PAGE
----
It's easy! Here's a video showing how I cooked these juicy and lean all-beef Japanese hamburg and I'm sure that you can cook these easily for your family too.

If you have known me well enough, you must be wondering why an environmental-vegetarian-wannabe me is cooking this meat dish? I was cooking these nutritionally good and tasty beef patties for my meat-loving husband and son but I choose not to have these for my dinner. Yes that I had to taste a small bit of a patty to make sure that they are good enough to serve my family and was nibbling my "rabbit" food while they were enjoying these! What to do? Blame me because I'm always caught in between. Hmmm...

"Rabbit" food? LOL! Want to know what is the delicious vegetarian food that I have cooked for myself? Stay tune as I will share this fabulous meat-free recipe in my next blog post!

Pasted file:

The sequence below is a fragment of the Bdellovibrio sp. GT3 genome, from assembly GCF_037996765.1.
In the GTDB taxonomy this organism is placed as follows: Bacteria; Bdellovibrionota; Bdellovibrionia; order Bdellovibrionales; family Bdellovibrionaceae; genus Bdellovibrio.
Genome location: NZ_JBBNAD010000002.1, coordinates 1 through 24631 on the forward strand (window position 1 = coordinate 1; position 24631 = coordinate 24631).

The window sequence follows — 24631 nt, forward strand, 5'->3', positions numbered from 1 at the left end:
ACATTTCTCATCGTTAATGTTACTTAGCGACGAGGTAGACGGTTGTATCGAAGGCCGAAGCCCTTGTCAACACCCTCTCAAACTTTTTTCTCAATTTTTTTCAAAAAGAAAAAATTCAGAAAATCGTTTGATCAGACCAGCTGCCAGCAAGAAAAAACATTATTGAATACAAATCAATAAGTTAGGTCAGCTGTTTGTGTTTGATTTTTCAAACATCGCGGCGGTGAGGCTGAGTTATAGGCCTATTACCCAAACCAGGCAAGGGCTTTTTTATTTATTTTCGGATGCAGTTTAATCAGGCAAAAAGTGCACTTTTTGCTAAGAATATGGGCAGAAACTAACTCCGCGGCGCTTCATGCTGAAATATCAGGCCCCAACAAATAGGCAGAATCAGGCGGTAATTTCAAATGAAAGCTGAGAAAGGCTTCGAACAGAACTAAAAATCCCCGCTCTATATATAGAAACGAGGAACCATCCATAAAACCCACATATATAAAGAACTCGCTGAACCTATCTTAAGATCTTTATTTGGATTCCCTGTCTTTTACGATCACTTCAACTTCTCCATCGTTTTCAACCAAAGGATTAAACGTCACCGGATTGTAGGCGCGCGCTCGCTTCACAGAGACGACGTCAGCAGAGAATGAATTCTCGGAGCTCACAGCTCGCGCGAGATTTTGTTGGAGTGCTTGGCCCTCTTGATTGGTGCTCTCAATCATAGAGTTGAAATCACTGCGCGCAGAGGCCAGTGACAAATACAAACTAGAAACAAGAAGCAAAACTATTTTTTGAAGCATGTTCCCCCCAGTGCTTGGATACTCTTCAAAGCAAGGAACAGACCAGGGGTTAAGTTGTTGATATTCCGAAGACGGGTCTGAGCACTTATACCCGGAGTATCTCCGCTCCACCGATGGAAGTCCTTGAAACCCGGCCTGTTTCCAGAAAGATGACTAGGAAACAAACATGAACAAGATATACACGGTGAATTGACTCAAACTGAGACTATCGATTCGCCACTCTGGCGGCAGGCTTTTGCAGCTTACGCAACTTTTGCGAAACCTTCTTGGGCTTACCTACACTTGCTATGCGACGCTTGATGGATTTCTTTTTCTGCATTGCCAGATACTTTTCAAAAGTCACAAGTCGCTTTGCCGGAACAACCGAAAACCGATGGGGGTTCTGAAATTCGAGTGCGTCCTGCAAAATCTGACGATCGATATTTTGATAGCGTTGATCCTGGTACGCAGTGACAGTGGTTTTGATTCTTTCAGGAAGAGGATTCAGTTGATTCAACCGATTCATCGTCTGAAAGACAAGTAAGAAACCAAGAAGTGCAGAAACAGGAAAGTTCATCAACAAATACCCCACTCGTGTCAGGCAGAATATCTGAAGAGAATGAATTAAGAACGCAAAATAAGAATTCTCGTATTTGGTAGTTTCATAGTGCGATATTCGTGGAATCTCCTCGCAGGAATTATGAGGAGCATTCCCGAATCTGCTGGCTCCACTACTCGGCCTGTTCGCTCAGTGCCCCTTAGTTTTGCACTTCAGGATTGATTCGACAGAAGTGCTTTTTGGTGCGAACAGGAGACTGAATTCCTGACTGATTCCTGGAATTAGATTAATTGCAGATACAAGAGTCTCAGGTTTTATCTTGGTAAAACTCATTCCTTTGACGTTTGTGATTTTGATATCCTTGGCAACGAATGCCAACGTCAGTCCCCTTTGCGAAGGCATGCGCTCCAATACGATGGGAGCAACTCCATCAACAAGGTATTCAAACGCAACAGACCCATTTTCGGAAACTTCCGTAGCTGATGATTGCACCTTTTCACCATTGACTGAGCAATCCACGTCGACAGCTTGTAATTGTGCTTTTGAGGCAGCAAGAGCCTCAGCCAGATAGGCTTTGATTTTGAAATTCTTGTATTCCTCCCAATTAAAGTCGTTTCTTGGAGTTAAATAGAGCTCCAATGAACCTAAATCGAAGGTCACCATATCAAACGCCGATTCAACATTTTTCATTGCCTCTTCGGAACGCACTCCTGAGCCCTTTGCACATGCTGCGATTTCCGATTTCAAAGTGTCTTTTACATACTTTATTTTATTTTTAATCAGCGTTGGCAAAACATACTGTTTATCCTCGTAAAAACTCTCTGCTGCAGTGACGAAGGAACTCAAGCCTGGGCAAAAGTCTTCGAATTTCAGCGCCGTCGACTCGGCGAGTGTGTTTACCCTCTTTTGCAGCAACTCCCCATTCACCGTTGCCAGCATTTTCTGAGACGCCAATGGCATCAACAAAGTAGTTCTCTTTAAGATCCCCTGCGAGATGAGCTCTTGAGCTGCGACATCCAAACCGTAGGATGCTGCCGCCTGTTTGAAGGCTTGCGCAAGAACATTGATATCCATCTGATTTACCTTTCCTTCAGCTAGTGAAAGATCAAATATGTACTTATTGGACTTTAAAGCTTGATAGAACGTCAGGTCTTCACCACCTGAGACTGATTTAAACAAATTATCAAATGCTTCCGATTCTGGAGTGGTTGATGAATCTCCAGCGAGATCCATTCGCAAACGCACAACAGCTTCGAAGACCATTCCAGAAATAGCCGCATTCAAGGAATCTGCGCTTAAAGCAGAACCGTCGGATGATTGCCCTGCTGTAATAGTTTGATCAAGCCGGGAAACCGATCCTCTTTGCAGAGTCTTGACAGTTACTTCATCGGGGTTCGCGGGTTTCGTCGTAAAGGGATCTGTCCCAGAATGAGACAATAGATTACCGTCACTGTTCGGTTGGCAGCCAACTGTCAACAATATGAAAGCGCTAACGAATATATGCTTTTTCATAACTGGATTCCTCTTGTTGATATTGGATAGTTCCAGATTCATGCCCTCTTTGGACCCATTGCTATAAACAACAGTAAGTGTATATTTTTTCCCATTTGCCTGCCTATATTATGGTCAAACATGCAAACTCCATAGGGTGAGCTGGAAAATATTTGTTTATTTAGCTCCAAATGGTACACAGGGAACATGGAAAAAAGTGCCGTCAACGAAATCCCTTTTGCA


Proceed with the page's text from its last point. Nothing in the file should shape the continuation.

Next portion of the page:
NO burger buns NO bacon NO onions to enjoy these beef patties!
We were enjoying these meat patties in true Japanese style!

... with steamed rice and cooked vegetable!
Lean and yet very juicy!
美味しい oishii!!!

"I would like to buy a ambur-er." said my husband and he couldn't stop repeating this phrase during our entire dinner. He was trying to be silly, acting like Inspector Clouseau from the Pink Panther movie! And my son couldn't stop giggling!


Here's the recipe that is very modified from the book, Japanese Soul Cooking by Tadashi Ono and Harris Salat

Serves 4-5

For the hamburg: